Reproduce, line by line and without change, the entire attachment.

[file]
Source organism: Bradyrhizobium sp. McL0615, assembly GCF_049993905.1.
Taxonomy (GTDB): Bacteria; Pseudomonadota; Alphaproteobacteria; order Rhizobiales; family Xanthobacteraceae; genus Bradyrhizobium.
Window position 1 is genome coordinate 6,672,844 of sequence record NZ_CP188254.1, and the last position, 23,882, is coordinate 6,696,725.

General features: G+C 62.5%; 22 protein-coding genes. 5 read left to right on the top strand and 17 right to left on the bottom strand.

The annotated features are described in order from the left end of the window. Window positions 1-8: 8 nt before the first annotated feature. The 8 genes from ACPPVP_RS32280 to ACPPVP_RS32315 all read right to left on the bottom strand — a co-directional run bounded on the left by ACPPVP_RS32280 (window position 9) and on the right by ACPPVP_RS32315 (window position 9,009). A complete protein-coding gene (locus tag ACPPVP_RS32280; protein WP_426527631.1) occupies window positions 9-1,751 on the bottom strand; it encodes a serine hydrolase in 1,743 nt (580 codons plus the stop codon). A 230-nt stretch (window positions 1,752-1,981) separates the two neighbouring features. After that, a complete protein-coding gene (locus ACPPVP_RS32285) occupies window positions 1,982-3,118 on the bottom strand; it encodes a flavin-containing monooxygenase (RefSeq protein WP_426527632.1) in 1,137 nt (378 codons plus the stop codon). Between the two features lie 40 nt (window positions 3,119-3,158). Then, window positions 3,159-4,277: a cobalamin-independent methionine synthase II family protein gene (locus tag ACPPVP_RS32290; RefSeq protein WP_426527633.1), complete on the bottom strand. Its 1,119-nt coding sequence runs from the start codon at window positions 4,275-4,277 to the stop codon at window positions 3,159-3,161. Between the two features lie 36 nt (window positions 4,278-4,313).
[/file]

Source organism: Bradyrhizobium sp. McL0615, assembly GCF_049993905.1.
Taxonomy (GTDB): Bacteria; Pseudomonadota; Alphaproteobacteria; order Rhizobiales; family Xanthobacteraceae; genus Bradyrhizobium.
Window position 1 is genome coordinate 6,672,844 of sequence record NZ_CP188254.1, and the last position, 23,882, is coordinate 6,696,725.

General features: G+C 62.5%; 22 protein-coding genes. 5 read left to right on the top strand and 17 right to left on the bottom strand.

The annotated features are described in order from the left end of the window. Window positions 1-8: 8 nt before the first annotated feature. The 8 genes from ACPPVP_RS32280 to ACPPVP_RS32315 all read right to left on the bottom strand — a co-directional run bounded on the left by ACPPVP_RS32280 (window position 9) and on the right by ACPPVP_RS32315 (window position 9,009). A complete protein-coding gene (locus tag ACPPVP_RS32280; protein WP_426527631.1) occupies window positions 9-1,751 on the bottom strand; it encodes a serine hydrolase in 1,743 nt (580 codons plus the stop codon). A 230-nt stretch (window positions 1,752-1,981) separates the two neighbouring features. After that, a complete protein-coding gene (locus ACPPVP_RS32285) occupies window positions 1,982-3,118 on the bottom strand; it encodes a flavin-containing monooxygenase (RefSeq protein WP_426527632.1) in 1,137 nt (378 codons plus the stop codon). Between the two features lie 40 nt (window positions 3,119-3,158). Then, window positions 3,159-4,277: a cobalamin-independent methionine synthase II family protein gene (locus tag ACPPVP_RS32290; RefSeq protein WP_426527633.1), complete on the bottom strand. Its 1,119-nt coding sequence runs from the start codon at window positions 4,275-4,277 to the stop codon at window positions 3,159-3,161. Between the two features lie 36 nt (window positions 4,278-4,313).